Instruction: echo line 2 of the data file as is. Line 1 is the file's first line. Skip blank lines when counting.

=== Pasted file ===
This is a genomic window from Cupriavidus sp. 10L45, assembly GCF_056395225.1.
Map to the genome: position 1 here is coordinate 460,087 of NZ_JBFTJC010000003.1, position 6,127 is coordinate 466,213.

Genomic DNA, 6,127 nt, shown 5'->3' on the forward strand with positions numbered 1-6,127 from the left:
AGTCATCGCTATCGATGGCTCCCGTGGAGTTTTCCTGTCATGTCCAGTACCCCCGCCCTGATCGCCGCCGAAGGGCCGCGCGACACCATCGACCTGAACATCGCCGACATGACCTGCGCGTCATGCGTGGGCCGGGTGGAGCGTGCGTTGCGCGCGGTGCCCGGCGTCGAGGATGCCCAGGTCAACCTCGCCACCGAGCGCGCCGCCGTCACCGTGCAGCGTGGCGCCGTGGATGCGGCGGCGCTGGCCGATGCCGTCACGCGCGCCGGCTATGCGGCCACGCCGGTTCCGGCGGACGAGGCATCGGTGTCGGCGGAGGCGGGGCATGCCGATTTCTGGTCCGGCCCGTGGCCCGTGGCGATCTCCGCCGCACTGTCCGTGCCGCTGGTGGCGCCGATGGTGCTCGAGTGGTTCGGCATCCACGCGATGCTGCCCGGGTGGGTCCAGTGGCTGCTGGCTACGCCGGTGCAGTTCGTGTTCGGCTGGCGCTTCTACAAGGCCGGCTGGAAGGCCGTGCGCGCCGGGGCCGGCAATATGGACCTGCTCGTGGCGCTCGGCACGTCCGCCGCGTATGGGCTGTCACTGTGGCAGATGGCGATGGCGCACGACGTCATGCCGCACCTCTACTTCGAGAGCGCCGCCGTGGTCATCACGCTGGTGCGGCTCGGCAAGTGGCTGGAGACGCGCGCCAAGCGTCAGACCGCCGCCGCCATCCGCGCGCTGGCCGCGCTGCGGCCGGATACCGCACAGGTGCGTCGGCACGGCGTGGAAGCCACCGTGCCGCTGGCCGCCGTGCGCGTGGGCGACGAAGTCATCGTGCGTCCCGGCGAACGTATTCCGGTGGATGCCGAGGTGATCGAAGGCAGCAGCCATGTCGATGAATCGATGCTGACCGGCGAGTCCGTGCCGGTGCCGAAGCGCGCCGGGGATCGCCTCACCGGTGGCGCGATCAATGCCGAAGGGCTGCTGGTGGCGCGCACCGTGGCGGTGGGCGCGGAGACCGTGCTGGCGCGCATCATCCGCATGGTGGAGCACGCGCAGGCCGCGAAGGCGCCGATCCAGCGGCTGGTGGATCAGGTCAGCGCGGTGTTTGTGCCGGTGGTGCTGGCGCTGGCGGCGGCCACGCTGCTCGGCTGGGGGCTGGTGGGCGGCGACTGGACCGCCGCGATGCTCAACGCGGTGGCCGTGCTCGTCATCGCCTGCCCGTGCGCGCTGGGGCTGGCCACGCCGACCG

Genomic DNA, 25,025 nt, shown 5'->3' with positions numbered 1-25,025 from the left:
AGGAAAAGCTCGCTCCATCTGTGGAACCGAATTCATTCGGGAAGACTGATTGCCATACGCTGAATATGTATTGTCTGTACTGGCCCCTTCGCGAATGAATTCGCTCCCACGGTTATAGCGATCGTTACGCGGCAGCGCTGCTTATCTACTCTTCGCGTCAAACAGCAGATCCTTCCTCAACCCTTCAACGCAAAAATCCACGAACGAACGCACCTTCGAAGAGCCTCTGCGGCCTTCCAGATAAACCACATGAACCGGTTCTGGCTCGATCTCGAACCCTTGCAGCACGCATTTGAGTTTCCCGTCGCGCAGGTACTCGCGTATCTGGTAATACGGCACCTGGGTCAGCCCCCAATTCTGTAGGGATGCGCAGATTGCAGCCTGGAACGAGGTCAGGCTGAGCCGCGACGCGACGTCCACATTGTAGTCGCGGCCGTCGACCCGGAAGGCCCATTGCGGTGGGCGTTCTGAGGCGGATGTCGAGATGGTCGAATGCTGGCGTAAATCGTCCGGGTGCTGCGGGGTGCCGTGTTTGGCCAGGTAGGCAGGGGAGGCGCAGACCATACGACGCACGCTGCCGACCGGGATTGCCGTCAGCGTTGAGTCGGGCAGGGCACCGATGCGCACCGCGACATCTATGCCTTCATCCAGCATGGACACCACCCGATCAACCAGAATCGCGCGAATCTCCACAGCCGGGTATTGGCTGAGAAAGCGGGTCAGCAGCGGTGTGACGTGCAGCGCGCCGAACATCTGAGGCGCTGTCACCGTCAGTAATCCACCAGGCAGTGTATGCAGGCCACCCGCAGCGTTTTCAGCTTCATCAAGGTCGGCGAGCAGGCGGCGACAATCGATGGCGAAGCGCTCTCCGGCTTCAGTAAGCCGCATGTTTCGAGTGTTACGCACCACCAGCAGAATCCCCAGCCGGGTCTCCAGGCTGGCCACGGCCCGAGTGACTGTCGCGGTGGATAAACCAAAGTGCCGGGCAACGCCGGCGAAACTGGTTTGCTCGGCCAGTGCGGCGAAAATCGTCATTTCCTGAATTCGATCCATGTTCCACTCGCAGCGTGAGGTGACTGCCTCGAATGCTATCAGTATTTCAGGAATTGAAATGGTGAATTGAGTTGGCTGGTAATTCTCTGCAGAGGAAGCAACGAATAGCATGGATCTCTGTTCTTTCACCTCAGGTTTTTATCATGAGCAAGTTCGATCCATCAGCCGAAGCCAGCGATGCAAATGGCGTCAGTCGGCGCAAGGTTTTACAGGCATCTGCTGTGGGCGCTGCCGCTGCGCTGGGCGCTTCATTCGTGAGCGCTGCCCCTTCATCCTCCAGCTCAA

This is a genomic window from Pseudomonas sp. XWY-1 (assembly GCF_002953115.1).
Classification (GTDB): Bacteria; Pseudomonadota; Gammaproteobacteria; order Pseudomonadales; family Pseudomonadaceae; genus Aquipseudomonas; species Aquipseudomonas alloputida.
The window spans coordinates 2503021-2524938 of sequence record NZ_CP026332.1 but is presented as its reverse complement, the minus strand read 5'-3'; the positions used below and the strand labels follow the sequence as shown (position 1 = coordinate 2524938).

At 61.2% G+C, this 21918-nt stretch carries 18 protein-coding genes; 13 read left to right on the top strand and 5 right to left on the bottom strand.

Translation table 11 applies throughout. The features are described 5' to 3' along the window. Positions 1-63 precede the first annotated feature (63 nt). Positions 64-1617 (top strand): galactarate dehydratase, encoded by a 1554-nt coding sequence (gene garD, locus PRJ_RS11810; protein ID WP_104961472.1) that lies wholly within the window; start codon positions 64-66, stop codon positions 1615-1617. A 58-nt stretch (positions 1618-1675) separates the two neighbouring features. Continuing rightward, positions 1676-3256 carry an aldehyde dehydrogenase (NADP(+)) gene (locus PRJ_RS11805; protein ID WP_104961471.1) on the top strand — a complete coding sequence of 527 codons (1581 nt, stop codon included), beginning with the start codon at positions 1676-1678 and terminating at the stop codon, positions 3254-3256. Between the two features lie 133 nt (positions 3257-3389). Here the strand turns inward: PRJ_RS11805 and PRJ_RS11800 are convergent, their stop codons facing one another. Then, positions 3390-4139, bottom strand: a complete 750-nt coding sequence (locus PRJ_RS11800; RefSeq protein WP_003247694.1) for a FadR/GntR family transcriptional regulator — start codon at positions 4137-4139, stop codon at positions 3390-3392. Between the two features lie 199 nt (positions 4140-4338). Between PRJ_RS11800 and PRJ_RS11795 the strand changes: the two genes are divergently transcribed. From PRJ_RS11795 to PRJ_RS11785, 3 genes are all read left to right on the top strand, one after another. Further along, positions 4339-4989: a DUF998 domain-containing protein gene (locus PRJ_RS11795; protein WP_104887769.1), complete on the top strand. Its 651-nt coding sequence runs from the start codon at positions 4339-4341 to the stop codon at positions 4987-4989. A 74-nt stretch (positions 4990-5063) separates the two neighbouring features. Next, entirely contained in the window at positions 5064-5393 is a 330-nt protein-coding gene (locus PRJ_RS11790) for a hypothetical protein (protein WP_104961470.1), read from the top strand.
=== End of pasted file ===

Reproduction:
Map to the genome: position 1 here is coordinate 460,087 of NZ_JBFTJC010000003.1, position 6,127 is coordinate 466,213.